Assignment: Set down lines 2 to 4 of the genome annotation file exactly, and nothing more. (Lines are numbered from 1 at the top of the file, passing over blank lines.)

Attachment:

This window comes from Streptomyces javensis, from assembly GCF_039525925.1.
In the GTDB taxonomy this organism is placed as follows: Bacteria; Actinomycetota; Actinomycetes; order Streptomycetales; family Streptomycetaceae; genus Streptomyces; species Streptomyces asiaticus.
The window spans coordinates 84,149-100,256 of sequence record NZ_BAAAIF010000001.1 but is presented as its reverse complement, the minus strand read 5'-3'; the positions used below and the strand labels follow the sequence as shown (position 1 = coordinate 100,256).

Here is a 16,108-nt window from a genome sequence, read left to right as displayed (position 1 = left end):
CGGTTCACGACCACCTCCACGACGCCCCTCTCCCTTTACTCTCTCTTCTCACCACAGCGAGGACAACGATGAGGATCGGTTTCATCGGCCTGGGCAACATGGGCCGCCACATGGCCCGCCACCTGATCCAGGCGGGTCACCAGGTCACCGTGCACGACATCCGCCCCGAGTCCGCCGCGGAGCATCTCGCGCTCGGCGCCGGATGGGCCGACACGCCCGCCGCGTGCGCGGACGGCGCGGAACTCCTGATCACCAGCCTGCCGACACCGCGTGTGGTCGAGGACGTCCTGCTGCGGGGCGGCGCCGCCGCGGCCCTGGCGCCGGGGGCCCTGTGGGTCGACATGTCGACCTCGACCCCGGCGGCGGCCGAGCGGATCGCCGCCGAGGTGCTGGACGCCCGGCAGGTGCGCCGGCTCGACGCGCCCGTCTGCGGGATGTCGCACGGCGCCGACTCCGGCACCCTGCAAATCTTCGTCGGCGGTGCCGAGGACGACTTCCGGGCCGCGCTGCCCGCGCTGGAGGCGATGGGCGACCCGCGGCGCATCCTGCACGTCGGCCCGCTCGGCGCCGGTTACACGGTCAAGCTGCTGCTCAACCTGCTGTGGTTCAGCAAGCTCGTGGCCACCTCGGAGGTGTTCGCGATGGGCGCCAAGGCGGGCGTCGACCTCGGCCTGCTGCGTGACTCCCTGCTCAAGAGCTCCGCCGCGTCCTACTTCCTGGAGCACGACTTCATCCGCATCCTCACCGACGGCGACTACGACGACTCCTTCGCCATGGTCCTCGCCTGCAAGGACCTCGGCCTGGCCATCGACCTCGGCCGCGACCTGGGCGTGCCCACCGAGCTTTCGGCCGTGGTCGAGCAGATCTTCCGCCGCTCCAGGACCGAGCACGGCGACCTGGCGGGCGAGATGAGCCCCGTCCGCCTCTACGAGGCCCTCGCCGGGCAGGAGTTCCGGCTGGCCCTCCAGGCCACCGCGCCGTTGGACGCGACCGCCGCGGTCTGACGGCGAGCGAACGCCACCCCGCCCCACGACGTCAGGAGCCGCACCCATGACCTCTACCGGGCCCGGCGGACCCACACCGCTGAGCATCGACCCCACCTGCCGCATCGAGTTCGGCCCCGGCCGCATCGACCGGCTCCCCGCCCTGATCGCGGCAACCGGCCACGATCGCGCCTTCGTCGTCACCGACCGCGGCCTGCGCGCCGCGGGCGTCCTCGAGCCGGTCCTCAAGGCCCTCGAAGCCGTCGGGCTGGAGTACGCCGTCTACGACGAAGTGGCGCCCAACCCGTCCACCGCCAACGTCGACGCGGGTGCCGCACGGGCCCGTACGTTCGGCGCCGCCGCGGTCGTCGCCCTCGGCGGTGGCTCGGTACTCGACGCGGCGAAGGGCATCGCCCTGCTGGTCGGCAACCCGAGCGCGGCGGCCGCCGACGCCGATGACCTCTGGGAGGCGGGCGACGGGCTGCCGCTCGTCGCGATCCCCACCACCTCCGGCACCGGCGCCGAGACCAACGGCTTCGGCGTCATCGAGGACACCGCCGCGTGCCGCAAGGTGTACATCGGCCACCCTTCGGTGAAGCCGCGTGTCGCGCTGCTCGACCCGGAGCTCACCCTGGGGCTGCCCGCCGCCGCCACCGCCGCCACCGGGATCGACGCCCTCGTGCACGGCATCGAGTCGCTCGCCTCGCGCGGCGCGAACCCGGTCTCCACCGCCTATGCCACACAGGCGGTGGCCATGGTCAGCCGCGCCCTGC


In the GTDB taxonomy this organism is placed as follows: Bacteria; Actinomycetota; Actinomycetes; order Streptomycetales; family Streptomycetaceae; genus Streptomyces; species Streptomyces asiaticus.
The window spans coordinates 84,149-100,256 of sequence record NZ_BAAAIF010000001.1 but is presented as its reverse complement, the minus strand read 5'-3'; the positions used below and the strand labels follow the sequence as shown (position 1 = coordinate 100,256).

Here is a 16,108-nt window from a genome sequence, read left to right as displayed (position 1 = left end):